A Fly On the Wall
On March 24, 1956, The Stanley Brothers had a busy day filled with Bluegrass music: a radio show, a barn dance and a hog auction. At midnight, Larry Ehrlich escorted the Stanleys and their two sidemen (Curly Lambert and Ralph Mayo) to the studios of WCYB in Bristol, Va. Ehrlich asked the men to play some more music and turned on a recorder with one mike. There was no rehearsal and no planning. What resulted was a private pressing, "a personal thank you from Ralph for friends only."
Now, thanks to modern technology, the entire world can enjoy 20 amazing tracks recorded that day. By today's technical standards, the quality of sound is lacking, but that fact is overshadowed by the sheer power of uncluttered arrangements, sparse instrumentation and the bone-chilling harmony of authentic bluegrass.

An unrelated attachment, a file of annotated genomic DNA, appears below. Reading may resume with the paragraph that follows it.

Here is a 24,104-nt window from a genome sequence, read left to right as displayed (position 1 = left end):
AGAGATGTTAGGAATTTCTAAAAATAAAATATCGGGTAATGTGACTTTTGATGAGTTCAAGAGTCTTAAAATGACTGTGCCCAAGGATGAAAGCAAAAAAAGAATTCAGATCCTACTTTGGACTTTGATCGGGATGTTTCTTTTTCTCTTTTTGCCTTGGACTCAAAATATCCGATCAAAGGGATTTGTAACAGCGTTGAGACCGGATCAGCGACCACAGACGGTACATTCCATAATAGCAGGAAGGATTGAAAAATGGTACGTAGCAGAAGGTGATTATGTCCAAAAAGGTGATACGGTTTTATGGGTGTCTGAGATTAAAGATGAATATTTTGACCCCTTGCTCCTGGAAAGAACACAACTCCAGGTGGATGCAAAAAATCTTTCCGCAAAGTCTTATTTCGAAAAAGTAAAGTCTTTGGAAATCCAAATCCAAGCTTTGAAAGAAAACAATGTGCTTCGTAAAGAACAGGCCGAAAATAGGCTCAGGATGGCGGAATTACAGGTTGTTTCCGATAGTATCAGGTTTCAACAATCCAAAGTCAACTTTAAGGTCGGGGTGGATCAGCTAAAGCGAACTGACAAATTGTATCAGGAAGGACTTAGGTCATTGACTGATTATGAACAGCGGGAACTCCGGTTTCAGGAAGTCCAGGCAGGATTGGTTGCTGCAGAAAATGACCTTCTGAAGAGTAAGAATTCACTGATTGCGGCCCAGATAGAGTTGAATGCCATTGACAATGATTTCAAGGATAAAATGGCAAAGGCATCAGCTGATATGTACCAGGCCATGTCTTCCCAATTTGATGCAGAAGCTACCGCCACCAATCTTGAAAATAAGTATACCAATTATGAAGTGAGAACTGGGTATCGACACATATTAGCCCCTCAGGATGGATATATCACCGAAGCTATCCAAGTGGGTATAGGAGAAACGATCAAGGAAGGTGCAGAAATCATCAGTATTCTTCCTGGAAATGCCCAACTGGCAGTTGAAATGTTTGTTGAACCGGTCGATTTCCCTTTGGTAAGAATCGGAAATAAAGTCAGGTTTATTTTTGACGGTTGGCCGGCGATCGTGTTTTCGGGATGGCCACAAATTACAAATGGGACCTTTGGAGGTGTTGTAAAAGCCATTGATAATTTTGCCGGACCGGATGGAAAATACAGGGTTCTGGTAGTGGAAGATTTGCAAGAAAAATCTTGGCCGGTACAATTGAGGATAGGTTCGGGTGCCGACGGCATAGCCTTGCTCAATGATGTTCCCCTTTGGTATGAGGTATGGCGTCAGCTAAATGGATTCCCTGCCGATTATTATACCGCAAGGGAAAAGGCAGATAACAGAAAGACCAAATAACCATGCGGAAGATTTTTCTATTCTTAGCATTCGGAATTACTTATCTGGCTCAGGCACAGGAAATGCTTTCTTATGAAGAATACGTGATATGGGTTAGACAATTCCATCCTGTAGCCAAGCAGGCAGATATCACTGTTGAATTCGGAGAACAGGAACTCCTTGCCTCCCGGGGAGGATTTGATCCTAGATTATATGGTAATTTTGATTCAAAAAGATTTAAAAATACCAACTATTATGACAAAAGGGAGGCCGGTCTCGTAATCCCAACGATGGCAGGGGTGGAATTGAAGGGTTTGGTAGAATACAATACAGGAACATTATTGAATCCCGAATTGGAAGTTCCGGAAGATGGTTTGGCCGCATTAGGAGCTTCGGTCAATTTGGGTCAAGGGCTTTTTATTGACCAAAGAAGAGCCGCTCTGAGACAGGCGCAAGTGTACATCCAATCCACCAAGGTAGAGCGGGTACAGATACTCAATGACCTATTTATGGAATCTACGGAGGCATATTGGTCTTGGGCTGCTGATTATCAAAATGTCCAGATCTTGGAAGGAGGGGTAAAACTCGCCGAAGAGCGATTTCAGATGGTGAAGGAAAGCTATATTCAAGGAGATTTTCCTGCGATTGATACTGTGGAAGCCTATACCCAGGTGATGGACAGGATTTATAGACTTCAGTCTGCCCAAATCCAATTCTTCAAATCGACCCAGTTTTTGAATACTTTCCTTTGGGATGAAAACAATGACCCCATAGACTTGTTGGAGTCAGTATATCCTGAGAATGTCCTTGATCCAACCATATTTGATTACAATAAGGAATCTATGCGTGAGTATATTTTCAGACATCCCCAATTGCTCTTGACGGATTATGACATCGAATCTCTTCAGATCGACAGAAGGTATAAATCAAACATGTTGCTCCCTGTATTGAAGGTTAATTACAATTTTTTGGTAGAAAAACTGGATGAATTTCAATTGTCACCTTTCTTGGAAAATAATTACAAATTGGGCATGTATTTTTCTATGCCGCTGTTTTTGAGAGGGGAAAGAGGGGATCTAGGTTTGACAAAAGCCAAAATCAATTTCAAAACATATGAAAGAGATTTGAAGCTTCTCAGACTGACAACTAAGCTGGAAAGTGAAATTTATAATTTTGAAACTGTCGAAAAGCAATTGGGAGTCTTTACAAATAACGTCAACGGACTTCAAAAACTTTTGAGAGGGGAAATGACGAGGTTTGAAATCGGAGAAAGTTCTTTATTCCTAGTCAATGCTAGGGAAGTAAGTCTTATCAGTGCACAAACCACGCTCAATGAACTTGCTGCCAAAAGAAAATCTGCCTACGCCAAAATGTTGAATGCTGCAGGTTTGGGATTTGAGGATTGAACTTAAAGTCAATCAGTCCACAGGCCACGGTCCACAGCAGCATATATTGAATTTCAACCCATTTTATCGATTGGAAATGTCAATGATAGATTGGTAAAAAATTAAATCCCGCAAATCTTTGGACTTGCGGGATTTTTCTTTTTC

Carter takes most of the lead vocals, but Ralph assumes lead on "Little Birdie," and provides two outstanding banjo solos on "Shout Little Lulie" and "John Henry." Nothing new can be said about the impeccable phrasing and closeness of their harmonies. But I can say it is a thrill to hear these rare recordings. Chills went up and down my spine as they sang "East Virginia Blues," "Darling Do You Know Who loves You," "Meet Me Tonight," "Drifting Too Far from The Shore," and "Feast Here Tonight." As I listened I had the sensation of being a fly on the studio wall, soaking up a special and private session. When these tracks were laid down, Bluegrass was only ten years old. It is exhilarating to hear a young Carter and his unique voice as well as the remarkable sound that only Ralph can get from a banjo. If for no reason other than historical significance, this CD belongs in your collection.